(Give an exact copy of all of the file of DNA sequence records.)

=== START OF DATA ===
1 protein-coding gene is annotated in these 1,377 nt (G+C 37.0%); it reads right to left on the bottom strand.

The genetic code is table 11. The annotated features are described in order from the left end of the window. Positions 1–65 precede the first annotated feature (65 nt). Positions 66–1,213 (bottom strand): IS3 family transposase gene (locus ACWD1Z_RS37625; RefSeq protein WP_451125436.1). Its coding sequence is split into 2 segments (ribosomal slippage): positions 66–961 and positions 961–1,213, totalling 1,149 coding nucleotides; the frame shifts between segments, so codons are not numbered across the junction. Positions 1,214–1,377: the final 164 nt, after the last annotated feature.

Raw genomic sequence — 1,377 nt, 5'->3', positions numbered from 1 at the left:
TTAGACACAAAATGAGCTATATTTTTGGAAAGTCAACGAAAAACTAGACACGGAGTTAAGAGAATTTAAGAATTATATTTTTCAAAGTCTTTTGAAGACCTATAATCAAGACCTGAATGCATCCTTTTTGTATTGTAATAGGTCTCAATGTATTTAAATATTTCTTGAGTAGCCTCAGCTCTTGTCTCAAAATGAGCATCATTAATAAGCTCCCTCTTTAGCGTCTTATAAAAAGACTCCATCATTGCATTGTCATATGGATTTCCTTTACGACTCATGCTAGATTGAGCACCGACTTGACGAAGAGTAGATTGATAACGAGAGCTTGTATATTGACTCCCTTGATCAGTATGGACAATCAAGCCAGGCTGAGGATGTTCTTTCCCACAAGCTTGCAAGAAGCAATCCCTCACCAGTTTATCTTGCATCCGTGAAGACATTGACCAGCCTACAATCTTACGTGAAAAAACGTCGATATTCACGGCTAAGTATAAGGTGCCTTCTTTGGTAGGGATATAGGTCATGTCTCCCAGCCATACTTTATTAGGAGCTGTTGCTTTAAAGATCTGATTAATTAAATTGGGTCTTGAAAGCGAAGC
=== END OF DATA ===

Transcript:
1 protein-coding gene is annotated in these 1,377 nt (G+C 37.0%); it reads right to left on the bottom strand.

The genetic code is table 11. The annotated features are described in order from the left end of the window. Positions 1–65 precede the first annotated feature (65 nt). Positions 66–1,213 (bottom strand): IS3 family transposase gene (locus ACWD1Z_RS37625; RefSeq protein WP_451125436.1). Its coding sequence is split into 2 segments (ribosomal slippage): positions 66–961 and positions 961–1,213, totalling 1,149 coding nucleotides; the frame shifts between segments, so codons are not numbered across the junction. Positions 1,214–1,377: the final 164 nt, after the last annotated feature.

Raw genomic sequence — 1,377 nt, 5'->3', positions numbered from 1 at the left:
TTAGACACAAAATGAGCTATATTTTTGGAAAGTCAACGAAAAACTAGACACGGAGTTAAGAGAATTTAAGAATTATATTTTTCAAAGTCTTTTGAAGACCTATAATCAAGACCTGAATGCATCCTTTTTGTATTGTAATAGGTCTCAATGTATTTAAATATTTCTTGAGTAGCCTCAGCTCTTGTCTCAAAATGAGCATCATTAATAAGCTCCCTCTTTAGCGTCTTATAAAAAGACTCCATCATTGCATTGTCATATGGATTTCCTTTACGACTCATGCTAGATTGAGCACCGACTTGACGAAGAGTAGATTGATAACGAGAGCTTGTATATTGACTCCCTTGATCAGTATGGACAATCAAGCCAGGCTGAGGATGTTCTTTCCCACAAGCTTGCAAGAAGCAATCCCTCACCAGTTTATCTTGCATCCGTGAAGACATTGACCAGCCTACAATCTTACGTGAAAAAACGTCGATATTCACGGCTAAGTATAAGGTGCCTTCTTTGGTAGGGATATAGGTCATGTCTCCCAGCCATACTTTATTAGGAGCTGTTGCTTTAAAGATCTGATTAATTAAATTGGGTCTTGAAAGCGAAGC